We at FPS are backing up these words with actions. I recognize that the FPS model is not yet at a stage where we are a completely distinct from the academic publishing model. This is why this year, I am working hard to put structures in place that will compensate editors and contributors for their work. This is a lot of work but I firmly believe that graduate students need to be compensated for their work plain and simple. Progress is looking good, but I can’t make any promises right now and it might take all year; as you can imagine, working within an academic system that doesn’t always recognize grad students as employees does not allow you the rights and freedoms you should be afforded. Therefore, compensation is an issue that is very important to me and I will work the whole year if I have to to get results.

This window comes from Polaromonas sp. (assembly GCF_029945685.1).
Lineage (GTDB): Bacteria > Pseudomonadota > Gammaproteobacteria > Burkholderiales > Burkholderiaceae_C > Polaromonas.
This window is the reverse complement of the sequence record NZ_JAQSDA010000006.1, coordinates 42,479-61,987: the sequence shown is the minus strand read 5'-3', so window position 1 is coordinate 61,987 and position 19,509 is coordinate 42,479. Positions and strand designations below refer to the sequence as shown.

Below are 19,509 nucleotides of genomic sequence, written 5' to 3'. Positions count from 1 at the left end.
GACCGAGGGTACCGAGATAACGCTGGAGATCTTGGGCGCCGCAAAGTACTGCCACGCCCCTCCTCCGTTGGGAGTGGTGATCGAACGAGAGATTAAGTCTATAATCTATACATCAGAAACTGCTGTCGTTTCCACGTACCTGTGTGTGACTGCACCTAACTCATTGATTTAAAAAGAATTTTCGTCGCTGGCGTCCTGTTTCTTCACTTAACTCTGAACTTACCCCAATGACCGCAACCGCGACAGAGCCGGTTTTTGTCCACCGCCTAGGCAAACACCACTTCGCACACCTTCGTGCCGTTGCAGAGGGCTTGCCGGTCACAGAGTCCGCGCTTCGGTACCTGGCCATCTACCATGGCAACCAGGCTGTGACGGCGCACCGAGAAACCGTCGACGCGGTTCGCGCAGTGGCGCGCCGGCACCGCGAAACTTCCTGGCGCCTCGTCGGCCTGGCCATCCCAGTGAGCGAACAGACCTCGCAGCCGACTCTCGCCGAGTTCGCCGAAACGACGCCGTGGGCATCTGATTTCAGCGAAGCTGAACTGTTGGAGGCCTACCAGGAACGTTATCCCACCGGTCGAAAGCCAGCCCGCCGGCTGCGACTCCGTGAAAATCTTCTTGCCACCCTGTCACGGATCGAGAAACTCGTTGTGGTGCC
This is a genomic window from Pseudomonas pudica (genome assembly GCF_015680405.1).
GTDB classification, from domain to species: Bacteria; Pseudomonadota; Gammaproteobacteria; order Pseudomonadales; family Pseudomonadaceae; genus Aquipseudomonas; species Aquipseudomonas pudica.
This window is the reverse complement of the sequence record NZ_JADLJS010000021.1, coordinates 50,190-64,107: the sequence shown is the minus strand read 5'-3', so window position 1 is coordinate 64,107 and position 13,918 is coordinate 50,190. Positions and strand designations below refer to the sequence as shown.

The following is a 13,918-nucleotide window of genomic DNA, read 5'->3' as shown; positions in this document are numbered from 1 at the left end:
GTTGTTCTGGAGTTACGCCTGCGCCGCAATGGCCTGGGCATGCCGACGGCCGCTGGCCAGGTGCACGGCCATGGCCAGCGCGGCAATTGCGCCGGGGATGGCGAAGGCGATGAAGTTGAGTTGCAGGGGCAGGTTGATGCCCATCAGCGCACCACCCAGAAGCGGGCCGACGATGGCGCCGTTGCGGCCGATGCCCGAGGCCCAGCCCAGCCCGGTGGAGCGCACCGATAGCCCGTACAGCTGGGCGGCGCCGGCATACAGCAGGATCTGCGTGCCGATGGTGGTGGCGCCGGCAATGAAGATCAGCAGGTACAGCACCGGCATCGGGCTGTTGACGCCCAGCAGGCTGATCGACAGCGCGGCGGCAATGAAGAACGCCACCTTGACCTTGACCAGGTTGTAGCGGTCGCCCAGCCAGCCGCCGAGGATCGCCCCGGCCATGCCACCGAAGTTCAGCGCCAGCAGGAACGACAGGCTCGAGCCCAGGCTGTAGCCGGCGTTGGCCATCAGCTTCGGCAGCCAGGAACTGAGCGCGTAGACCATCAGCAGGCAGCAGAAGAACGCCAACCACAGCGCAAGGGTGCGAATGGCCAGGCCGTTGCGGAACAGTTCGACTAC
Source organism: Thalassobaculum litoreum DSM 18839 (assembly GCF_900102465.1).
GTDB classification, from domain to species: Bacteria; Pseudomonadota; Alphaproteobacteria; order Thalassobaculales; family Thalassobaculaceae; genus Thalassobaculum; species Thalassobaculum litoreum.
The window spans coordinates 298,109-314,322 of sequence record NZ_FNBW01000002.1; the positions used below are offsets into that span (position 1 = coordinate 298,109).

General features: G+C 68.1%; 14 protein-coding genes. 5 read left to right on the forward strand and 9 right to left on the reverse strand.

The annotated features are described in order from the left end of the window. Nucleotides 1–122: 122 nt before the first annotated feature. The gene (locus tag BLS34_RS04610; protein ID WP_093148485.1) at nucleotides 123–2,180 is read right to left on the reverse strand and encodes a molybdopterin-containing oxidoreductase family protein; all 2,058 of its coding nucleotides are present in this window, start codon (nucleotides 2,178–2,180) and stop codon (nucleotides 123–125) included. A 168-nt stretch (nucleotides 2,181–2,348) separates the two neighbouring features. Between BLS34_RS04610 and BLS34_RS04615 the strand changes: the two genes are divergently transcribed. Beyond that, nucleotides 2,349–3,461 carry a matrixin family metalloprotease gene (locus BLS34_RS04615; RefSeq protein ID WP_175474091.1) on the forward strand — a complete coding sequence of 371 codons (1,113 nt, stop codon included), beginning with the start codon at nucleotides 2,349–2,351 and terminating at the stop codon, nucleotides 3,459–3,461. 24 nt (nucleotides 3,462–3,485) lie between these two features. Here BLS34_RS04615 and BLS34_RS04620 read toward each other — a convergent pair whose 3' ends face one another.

Achieving gender parity both in our staff and our submissions has been another major challenge, and it will be a continual challenge until games writing and academia becomes a safer space for women and other minorities. This is no easy take but the team will be pushed this year to seek out new writers, new forms of writing and even special guests for our podcast, not the sake of achieving a percentage but to increase the quality of what we publish.
Lastly, I would like to thank all those who have contributed to FPS thus far. No matter how much work we put into the publication, without submissions it would be all for naught. Also, thank you to all of you who read FPS, who follow us on social media, and who spread the word about our content — I hope you continue to read and enjoy FPS and support our writers and other middle-state publications. I will continue to shout and continue to assert the need for us in the world of games writing, and I hope you come along for the ride and shout with us.